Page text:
Corbyn praises Welsh health and education

Jeremy Corbyn and Carwyn Jones
Image caption Welsh Labour leader Carwyn Jones welcomes Jeremy Corbyn to 'Welsh Night'

From the warmth of the welcome, you'd never know he'd just lost a general election.

But when Carwyn Jones introduced Jeremy Corbyn to delegates at the party's 'Welsh Night' fringe as "the next prime minister" his party's MPs felt able to cheer the prospect with a straight face.

"We didn't sadly quite win the election," he admitted. "But this government is so powerful and so confident in two opposition days just before parliament ended for this conference recess they couldn't even bring themselves to vote against a proposal to lift the NHS pay cap and halt the rise in student fees. They couldn't even defend what is supposed to be flagship policies of a Tory government."

It's true that the NHS pay cap remains in Wales, where Labour are in power, and tuition fees are rising in Wales. Jeremy Corbyn defended the refusal to lift the pay cap in an interview with ITV Wales.

Carwyn Jones told the audience on Sunday night that his government had lived under "the oppression of austerity" for seven years, dealing with a declining budget.

'United'

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Politicians look back on 18 and a bit years of change

Glyn Davies and Lord Hain
Image caption Glyn Davies and Lord Hain give me their views of Welsh politics since the 1997 referendum

It's a big year for 20th anniversaries. In May it was 20 years since Tony Blair swept to power. And 20 years of continuous Labour rule in Wales.

And, as you may have noticed, it was 20 years ago this week that Wales voted, by a narrow margin, for devolution. The actual powers weren't transferred until July 1999 but no-one celebrates an "18 years and a bit" anniversary so it has offered a timely opportunity for the media to take stock.

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The leadership contest no-one is talking about

David Cornock interviewing Sir Vince Cable

Greetings from Bournemouth, which tells you that, for me, it's the start of the party conference season.

Unlike the last Liberal Democrat gathering in Wales, the Lib Dems have decided to let the media in for their autumn UK conference.

Read full article The leadership contest no-one is talking about

New minister yet to work in Wales since starting job

Lord Duncan of Springbank
Image caption Wales Office Minister Lord Duncan takes the oath in the House of Lords watched by a couple of Welsh peers.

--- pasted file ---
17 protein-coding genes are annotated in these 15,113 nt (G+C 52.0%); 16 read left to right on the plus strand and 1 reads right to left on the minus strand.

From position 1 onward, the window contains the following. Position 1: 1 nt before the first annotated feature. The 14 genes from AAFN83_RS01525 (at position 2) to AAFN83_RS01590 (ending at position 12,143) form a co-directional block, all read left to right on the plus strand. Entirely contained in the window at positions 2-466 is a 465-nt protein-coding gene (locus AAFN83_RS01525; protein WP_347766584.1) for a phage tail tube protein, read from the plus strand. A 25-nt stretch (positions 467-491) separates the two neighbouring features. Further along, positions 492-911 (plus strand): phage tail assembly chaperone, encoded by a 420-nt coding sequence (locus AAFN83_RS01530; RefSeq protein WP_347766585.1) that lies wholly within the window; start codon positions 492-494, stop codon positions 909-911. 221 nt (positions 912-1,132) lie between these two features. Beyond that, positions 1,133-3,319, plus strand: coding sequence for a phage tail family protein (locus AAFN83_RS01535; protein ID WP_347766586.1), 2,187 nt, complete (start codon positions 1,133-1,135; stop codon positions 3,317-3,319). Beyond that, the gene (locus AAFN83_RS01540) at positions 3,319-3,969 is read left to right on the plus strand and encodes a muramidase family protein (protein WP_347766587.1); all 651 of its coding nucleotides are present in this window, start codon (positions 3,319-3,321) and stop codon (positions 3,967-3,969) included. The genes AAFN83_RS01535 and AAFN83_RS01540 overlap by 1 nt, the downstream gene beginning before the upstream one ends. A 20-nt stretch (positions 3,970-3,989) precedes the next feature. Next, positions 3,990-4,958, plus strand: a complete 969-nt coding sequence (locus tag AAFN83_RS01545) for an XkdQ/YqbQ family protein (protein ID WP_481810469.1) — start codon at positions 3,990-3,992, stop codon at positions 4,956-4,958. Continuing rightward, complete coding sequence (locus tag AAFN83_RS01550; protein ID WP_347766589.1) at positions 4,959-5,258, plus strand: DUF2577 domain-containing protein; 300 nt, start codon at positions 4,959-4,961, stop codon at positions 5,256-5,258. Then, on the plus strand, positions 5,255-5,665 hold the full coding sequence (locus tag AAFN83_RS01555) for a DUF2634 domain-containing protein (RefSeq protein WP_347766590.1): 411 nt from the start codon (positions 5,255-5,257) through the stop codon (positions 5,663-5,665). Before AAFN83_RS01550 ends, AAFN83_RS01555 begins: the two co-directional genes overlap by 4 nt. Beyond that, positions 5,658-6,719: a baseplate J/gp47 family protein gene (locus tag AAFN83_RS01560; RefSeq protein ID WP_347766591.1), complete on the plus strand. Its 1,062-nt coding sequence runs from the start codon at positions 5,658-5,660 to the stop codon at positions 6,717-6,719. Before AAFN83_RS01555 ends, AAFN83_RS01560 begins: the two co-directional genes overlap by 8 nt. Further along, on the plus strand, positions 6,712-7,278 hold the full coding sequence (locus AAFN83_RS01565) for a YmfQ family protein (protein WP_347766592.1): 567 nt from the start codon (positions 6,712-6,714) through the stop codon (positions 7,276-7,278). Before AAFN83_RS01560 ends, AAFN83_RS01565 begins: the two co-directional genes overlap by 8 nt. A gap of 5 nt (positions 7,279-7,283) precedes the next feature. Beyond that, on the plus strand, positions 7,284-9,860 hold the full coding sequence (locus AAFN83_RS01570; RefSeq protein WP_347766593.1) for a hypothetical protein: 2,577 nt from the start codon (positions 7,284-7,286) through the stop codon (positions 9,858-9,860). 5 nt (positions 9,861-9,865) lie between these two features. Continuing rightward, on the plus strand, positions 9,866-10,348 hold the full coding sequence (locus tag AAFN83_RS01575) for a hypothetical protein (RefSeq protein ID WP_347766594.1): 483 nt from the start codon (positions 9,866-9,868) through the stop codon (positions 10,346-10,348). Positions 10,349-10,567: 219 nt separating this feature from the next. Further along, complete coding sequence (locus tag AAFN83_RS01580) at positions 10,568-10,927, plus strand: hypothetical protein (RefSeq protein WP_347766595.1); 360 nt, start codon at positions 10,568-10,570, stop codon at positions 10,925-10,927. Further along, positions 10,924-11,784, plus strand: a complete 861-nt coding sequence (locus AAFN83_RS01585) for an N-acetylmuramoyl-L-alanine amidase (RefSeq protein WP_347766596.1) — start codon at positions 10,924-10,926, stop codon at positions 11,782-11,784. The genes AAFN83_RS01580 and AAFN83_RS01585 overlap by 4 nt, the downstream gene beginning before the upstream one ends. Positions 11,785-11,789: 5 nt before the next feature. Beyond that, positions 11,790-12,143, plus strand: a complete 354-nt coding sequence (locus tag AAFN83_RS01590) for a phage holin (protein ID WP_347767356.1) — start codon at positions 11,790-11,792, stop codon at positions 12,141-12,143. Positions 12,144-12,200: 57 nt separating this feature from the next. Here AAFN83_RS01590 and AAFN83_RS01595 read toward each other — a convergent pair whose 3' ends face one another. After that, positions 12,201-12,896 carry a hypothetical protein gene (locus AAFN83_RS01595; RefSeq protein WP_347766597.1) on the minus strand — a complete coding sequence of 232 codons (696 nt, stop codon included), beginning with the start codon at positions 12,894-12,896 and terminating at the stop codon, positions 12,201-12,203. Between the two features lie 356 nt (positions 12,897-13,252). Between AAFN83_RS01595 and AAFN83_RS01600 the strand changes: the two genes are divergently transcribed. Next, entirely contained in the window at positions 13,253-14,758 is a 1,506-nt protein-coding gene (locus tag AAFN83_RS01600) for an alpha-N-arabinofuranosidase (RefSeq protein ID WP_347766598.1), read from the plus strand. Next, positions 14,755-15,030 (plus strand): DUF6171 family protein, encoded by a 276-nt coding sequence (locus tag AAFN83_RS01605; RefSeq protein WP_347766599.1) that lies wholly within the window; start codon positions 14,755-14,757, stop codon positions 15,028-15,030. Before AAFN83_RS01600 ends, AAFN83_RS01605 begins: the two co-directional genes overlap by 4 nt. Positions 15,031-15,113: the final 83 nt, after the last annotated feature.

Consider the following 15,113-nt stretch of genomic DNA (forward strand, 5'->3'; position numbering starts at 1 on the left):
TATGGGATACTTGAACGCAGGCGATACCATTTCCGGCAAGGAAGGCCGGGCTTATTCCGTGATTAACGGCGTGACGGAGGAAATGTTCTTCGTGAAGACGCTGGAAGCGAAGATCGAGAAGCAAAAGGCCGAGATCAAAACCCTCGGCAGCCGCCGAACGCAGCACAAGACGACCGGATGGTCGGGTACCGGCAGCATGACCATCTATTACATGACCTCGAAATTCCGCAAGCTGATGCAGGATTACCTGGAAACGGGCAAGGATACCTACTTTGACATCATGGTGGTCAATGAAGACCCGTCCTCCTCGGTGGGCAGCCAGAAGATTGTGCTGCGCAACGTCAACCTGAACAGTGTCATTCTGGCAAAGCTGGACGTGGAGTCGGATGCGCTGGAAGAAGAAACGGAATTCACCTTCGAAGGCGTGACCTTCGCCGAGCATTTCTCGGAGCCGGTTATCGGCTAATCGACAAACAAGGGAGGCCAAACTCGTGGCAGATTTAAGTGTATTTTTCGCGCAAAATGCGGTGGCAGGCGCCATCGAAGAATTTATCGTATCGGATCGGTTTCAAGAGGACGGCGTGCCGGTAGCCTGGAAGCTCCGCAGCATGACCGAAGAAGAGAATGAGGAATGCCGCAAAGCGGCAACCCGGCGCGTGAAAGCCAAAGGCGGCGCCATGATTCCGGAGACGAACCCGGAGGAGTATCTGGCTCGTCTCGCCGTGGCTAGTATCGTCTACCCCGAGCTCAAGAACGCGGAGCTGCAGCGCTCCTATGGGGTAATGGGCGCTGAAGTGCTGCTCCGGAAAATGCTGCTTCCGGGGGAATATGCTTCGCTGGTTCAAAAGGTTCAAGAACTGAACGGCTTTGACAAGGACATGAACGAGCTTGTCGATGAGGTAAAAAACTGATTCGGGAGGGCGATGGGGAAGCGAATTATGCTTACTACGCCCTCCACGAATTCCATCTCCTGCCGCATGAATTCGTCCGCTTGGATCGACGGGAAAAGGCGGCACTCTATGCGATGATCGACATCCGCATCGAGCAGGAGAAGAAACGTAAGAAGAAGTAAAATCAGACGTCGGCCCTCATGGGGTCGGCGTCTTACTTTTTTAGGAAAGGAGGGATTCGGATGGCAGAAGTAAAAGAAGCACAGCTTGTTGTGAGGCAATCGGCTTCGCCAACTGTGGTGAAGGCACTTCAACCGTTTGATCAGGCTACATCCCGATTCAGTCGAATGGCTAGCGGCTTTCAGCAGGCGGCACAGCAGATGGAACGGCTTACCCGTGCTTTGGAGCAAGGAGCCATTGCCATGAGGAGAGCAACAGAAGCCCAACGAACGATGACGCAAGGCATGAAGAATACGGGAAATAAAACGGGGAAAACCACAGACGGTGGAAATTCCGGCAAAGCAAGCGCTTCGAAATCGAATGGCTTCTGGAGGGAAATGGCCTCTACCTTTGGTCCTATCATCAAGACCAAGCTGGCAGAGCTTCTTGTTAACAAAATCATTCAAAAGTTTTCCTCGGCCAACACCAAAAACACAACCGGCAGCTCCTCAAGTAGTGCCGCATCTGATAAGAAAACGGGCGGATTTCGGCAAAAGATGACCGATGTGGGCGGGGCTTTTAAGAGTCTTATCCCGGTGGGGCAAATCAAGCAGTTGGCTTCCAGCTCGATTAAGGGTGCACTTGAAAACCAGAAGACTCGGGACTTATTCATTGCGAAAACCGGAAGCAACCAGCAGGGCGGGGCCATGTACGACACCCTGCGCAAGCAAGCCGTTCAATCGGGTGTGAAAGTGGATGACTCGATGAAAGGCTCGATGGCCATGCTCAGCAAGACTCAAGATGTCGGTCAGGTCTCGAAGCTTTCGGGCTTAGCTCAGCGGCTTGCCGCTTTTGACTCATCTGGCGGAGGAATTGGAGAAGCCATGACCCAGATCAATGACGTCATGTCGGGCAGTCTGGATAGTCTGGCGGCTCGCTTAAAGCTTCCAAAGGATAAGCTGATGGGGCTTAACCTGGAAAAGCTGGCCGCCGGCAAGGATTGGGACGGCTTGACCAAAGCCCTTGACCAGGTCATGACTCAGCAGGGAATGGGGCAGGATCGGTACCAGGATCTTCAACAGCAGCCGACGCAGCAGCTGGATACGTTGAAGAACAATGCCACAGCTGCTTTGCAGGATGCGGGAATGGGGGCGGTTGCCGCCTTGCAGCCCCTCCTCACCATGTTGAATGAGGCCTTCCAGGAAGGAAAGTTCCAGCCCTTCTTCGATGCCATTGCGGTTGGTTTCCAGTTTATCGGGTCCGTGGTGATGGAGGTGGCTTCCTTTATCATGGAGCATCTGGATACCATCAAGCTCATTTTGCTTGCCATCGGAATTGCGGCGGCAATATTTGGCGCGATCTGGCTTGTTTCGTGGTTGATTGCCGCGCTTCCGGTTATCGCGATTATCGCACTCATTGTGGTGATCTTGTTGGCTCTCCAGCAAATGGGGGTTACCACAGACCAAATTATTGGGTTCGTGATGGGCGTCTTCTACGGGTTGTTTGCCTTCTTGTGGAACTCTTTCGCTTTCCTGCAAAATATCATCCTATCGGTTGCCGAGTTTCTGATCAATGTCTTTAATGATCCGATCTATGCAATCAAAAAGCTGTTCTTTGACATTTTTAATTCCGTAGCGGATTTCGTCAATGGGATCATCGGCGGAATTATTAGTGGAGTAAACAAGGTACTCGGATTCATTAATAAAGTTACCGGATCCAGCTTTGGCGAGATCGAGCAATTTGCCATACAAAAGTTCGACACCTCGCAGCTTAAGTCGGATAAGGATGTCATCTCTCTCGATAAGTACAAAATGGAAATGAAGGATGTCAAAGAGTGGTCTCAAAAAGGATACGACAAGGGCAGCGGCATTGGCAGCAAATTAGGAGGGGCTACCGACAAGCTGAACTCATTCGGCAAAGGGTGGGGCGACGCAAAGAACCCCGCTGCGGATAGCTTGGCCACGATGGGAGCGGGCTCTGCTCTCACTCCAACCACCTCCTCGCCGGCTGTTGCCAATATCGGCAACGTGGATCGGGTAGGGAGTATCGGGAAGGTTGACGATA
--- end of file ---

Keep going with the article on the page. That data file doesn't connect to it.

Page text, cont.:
Meet the new parliamentary under secretary of state for Wales.

Lord (Ian) Duncan of Springbank was apparently appointed to the role in June, but the Wales Office didn't exactly trumpet their new minister.

Read full article New minister yet to work in Wales since starting job

All-male committee set to welcome women MPs

Why are women MPs to keen to join the all-male select committee on Welsh affairs? Some of the potential new recruits aren't even called Davies.

Shortly after I reported the row over the original line-up, and over the reluctance of Welsh Labour MPs to join it, Gower MP Tonia Antoniazzi tweeted "both @AnnaMcMorrin and myself are on the committee".

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Committee roles for Davies, Davies, Davies (and Davies)

David Davies MP
Image caption Fighting fit: Monmouth Tory MP David T.C.Davies (left) is struggling to recruit members to his committee.

It's the main forum for Welsh issues at Westminster. So why are MPs so reluctant to join it?

It appears that the Commons select committee on Welsh affairs will initially be established with just six members, all men. It usually has 11, the maximum allowed.

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Lib Dems defend banning media from party conference

Kirsty Williams, Nick Clegg and Danny Alexander Image copyright Liberal Democrats

The first word of their values statement is "open". And they have a new UK leader to sell to the voters.

So why did the Welsh Liberal Democrats decide to hold their autumn conference in private?

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Bercow a cut above as trainspotter Cairns challenged

Media playback is unsupported on your device
Media captionChristina Rees commended House of Commons speaker John Bercow on his new haircut

Did you miss them?

This was the first time Wales Office Ministers Alun Cairns and Guto Bebb have answered MPs questions since the general election. In fact, the last Welsh question time in the House of Commons took place in April.

Read full article Bercow a cut above as trainspotter Cairns challenged

Welsh MPs 'star' in musical version of Commons inquiry

musical Image copyright Manuel Harlan
Image caption Spot the Welsh MP: a scene from 'Committee' at the Donmar Warehouse

If the transcript of a parliamentary select committee hearing were an obvious candidate for a musical then Andrew Lloyd Webber would probably have got there first.

But Lord Lloyd-Webber has left the stage clear for the creative brains behind Committee or The Public Administration and Constitutional Affairs Committee Takes Oral Evidence on Whitehall's Relationship With Kids Company - to give the musical its full title.

Read full article Welsh MPs 'star' in musical version of Commons inquiry

Women's voices 'rarely heard' in Brexit debate

Jo Stevens MP
Image caption "I rarely heard women's voices, despite our best efforts to be heard" - Jo Stevens on the Brexit referendum

I know what you're thinking. But no, I'm not one of those BBC staffers on £150,000-plus a year.

But before you drown me with your unwarranted sympathy, let's talk about the last Westminster debate about Wales before heavily-fatigued MPs depart for their long summer recess.

Read full article Women's voices 'rarely heard' in Brexit debate